• The history of geological formation, varied topography, spatial rainfall distribution have resulted in emergence of well-defined mineral belts in India, which can be divided as:
    1. The North-Eastern Peninsular Belt
      • This belt comprises of Chhota Nagpur Plateau and Odisha plateau in the states of Jharkhand, West Bengal and Odisha
      • This is the richest mineral belt of India, which contains large quantities of coal, iron ore, manganese, mica, bauxite, copper, kyanite, chromite, etc.
      • The Chhota Nagpur Plateau is known as the mineral heart land of India
    2. Central Belt
      • This belt encompasses parts of Chhattisgarh, Madhya Pradesh, Telangana, Andhra Pradesh and Maharashtra; and is the second largest mineral belt of India
      • Large deposits of manganese, bauxite, limestone, marble, coal, gems, mica, iron ore, graphite are found here
    3. The southern Belt
      • It covers mostly the Karnataka plateau, but extends over the contiguous Tamilnadu upland
      • It has deposits of ferrous minerals; but lacks coal deposits except lignite at Neyveli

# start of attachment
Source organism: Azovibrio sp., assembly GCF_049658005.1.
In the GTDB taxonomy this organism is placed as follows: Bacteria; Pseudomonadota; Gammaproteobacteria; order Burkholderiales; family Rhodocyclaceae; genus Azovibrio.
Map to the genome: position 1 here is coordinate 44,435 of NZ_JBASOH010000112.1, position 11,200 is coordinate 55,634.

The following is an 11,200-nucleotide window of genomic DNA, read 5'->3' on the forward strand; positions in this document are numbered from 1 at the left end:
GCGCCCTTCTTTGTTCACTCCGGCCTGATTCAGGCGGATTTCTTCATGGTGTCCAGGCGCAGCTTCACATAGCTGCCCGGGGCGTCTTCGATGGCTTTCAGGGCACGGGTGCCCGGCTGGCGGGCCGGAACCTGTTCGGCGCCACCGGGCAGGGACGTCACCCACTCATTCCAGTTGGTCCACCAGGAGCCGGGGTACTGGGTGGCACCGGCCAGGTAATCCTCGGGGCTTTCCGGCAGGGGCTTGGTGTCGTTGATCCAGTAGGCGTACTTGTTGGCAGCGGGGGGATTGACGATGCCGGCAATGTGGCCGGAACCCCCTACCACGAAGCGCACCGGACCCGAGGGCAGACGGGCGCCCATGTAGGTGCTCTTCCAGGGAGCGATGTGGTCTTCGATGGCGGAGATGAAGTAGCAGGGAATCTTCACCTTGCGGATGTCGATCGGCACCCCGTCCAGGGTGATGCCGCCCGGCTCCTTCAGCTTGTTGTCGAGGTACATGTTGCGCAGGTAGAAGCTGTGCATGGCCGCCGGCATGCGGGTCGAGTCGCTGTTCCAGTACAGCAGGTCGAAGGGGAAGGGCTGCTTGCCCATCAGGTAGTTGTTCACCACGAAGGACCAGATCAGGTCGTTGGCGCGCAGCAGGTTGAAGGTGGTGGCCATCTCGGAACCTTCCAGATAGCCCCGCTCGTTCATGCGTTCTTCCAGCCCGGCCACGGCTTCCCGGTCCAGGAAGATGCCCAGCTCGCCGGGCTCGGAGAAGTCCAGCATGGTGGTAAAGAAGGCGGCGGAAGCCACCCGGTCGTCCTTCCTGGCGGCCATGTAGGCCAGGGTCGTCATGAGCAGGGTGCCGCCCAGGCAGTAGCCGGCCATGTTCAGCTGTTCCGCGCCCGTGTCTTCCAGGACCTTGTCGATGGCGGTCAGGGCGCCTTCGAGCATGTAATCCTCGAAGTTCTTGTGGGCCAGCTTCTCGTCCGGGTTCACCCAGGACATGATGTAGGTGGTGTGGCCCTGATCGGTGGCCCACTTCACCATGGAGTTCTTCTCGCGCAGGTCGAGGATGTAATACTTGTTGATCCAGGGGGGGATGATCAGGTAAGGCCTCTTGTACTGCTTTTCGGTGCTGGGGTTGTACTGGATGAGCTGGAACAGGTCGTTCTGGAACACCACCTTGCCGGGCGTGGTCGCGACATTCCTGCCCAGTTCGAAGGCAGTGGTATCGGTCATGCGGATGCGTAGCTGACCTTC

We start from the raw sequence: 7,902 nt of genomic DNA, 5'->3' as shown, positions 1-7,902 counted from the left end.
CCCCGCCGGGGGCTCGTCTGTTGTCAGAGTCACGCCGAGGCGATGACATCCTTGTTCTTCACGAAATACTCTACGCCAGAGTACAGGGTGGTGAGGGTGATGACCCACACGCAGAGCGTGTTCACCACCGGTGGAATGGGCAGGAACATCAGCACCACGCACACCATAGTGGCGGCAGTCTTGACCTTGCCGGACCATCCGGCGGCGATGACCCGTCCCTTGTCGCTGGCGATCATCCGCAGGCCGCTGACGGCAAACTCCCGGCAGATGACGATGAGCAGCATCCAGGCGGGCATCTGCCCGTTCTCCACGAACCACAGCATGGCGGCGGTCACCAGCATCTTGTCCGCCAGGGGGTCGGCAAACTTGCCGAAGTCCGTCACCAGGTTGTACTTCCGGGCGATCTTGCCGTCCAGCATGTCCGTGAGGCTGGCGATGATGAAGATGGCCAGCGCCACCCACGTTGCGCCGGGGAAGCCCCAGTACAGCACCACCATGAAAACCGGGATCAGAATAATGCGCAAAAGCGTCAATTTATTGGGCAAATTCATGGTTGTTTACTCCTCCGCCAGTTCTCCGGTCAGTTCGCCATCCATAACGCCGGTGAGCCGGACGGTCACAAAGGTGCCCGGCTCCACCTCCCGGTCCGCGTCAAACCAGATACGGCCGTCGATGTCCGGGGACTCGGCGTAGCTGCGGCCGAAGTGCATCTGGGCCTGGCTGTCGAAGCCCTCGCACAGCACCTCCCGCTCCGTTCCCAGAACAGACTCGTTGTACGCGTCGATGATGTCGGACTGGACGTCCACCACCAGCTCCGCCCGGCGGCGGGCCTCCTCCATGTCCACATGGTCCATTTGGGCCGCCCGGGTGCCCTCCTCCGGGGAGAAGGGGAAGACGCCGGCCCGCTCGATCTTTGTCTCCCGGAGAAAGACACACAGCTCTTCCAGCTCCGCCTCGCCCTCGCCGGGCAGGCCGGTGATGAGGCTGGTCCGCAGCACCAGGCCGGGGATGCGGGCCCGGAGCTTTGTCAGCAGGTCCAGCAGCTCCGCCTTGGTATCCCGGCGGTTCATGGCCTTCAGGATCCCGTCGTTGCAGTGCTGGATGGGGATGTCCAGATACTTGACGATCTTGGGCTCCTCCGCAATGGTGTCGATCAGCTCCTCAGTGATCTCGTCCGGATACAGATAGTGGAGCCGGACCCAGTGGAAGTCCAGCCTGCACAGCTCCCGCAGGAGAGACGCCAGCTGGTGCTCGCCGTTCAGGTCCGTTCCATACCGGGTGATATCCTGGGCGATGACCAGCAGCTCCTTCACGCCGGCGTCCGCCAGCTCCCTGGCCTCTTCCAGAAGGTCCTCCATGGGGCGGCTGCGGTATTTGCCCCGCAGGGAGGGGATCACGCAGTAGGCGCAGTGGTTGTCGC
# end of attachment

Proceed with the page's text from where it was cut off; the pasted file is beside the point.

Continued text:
4. The South-Western Belt
      • Western Karnataka and Goa are included in this belt
      • It has deposits of iron ore, garnet and clay
    5. The North-Western Belt
      • This belt extends along the Aravalli in Rajasthan and in adjoining parts of Gujarat
      • This belt holds promise for mining of non-ferrous metals such as copper, lead, zinc, along with uranium, mica, beryllium and precious stones
    6. Other belts
      • Outside of the main belts described above, minerals in some other parts of the country are scattered as well
      • Assam has reserved of petroleum and lignite
      • The Himalayan region has some deposits of coal, bauxite, copper, etc.
      • Mumbai High and Godavari Basin have reserves of oil and natural gas
      • With advancement of technology, there is potential to exploit the sea bed on the continental shelf of India as well